A new evaluation report published today says the Community Radio Fund has proved a lifeline for smaller stations and boosted their growth.
The free cash given out to radio stations meant the difference between staying on-air or closing down for good, the document shows.
After receiving a grant from the CRF, a station’s income increased by more than a third on average.
Over a third of stations have been able to employ more staff due to their grant award and nearly 60 percent of stations said their grant funding has enabled them to recruit more volunteers.
Thanks to the CRF, more than half of grant recipients have been able to develop a new fundraising strategy or business plan.
The Fund has also given life and voice to smaller radio stations – such as Salford City Radio – that were on the brink of closure. Now, thanks to CRF grants, they have transformed into self-sustaining stations and some have even been able to expand their coverage.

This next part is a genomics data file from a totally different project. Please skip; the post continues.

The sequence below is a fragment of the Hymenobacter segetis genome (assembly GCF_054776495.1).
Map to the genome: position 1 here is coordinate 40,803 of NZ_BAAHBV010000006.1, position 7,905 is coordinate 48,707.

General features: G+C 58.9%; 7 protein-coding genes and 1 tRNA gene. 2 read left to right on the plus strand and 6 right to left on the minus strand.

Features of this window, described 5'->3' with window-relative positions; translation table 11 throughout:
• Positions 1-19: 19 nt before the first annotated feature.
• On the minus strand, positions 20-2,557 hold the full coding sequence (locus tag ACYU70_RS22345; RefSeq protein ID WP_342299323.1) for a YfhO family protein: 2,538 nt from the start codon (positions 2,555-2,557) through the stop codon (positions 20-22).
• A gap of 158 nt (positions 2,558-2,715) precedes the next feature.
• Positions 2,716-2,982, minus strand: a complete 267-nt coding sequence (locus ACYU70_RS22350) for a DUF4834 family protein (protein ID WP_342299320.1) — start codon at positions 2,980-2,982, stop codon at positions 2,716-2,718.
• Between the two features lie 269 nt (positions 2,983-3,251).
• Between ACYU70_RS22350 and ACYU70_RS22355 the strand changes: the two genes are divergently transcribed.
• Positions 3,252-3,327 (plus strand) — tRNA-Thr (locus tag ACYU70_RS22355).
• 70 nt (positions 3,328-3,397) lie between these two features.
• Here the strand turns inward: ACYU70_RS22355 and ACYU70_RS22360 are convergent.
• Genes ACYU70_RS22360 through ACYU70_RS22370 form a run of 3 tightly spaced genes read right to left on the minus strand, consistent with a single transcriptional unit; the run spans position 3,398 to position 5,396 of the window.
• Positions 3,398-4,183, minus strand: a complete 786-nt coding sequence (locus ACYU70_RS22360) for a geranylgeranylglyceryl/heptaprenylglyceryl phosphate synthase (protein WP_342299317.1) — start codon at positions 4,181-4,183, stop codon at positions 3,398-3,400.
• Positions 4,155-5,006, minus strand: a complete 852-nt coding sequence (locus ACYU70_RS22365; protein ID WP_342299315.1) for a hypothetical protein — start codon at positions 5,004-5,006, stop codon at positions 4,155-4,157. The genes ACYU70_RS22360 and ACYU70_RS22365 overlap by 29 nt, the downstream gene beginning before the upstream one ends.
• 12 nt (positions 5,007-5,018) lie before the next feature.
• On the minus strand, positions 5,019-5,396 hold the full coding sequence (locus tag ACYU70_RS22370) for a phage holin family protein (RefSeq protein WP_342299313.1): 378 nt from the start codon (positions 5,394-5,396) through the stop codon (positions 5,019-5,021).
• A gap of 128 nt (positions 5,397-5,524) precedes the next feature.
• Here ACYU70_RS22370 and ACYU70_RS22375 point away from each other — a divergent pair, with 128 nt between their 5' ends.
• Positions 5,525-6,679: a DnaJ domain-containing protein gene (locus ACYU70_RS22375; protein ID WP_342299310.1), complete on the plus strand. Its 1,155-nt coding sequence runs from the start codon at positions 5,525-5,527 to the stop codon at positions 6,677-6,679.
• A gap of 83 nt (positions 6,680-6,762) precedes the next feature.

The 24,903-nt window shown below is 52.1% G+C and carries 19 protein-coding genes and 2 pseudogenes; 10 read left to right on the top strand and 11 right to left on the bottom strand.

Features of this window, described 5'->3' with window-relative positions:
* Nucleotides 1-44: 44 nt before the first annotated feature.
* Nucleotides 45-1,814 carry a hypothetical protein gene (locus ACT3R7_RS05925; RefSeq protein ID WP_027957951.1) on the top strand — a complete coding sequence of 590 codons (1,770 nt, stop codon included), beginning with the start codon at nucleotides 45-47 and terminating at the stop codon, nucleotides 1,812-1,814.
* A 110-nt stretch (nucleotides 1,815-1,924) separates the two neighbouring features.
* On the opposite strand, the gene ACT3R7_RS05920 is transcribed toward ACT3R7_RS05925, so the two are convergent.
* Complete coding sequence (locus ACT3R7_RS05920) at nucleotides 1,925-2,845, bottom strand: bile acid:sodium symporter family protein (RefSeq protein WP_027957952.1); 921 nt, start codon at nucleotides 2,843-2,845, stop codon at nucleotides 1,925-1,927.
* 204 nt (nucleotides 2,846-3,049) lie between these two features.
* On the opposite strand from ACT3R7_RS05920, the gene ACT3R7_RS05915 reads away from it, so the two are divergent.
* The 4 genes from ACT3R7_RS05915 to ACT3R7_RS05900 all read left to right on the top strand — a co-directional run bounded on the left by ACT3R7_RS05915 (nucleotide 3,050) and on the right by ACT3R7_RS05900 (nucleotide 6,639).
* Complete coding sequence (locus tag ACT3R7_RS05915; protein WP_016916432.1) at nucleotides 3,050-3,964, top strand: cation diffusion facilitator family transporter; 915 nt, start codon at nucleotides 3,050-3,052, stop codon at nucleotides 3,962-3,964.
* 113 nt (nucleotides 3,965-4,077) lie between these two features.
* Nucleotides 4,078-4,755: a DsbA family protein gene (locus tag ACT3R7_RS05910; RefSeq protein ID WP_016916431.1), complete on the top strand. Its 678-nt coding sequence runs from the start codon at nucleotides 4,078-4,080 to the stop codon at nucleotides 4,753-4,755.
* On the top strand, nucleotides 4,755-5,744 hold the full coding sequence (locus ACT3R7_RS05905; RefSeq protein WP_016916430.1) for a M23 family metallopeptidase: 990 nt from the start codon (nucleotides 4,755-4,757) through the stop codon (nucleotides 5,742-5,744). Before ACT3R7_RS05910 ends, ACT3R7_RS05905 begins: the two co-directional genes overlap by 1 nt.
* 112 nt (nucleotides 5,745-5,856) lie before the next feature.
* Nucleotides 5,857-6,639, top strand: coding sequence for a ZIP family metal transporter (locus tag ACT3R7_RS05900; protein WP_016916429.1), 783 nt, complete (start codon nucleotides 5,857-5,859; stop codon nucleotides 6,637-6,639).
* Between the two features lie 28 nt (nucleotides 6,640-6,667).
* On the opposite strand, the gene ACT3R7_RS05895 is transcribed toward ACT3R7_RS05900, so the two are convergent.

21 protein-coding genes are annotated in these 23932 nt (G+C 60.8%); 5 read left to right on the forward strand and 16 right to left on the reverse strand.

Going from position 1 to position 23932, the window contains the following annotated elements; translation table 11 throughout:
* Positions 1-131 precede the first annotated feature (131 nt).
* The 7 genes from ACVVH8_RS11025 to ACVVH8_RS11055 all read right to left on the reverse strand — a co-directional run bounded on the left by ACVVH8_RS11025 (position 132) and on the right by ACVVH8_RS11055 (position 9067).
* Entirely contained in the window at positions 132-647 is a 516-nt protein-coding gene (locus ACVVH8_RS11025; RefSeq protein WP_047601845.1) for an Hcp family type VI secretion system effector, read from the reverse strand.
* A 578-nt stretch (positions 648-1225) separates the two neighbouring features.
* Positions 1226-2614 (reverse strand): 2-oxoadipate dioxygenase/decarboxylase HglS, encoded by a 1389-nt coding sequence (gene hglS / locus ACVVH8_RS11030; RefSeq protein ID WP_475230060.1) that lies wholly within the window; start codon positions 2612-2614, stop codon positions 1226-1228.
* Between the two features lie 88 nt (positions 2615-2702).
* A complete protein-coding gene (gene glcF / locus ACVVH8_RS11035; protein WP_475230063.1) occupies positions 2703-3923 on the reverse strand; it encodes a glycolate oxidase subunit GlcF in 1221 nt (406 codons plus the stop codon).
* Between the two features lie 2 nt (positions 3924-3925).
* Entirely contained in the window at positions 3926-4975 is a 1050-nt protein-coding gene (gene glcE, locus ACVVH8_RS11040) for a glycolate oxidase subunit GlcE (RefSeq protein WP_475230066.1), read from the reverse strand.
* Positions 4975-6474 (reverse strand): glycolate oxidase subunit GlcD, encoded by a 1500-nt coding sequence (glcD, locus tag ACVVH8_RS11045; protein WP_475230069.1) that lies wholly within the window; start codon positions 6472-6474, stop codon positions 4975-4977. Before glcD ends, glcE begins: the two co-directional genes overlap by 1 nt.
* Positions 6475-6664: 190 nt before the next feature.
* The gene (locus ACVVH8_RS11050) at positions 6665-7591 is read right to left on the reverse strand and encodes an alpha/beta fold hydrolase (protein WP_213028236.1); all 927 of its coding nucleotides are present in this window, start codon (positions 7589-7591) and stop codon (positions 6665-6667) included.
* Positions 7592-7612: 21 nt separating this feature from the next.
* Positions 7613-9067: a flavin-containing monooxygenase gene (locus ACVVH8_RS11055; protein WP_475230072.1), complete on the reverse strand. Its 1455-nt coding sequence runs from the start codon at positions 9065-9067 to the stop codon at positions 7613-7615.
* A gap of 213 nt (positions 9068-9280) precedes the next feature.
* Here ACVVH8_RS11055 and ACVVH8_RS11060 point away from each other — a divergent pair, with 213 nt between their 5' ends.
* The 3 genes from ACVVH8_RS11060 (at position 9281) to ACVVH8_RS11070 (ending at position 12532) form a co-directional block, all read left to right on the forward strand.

Salford City Radio now has ambitions for expansion, including onto DAB so they can reach even wider audiences.
In the past two years, the Department for Digital, Culture, Media and Sport has also given an extra £400,000 to the Fund, in recognition of the sector’s significant contribution to reducing loneliness and helping to level up communities.
Media Minister Julia Lopez said: “The Community Radio Fund has been a lifeline for local radio, benefitting listeners across the UK. We’ve been able to target this funding at local stations that need it most and once again we’ve seen the valuable role the radio industry plays in being responsive to connect with its listeners.”
The research also shows the impact of law changes in 2015 that allowed smaller radio stations more opportunities to secure income from advertising and sponsorship.
In the months to come, DCMS will carry out further work with Ofcom – who administers the Fund – to help it become even more efficient and benefit communities as much as possible.
The evaluation report can be found here.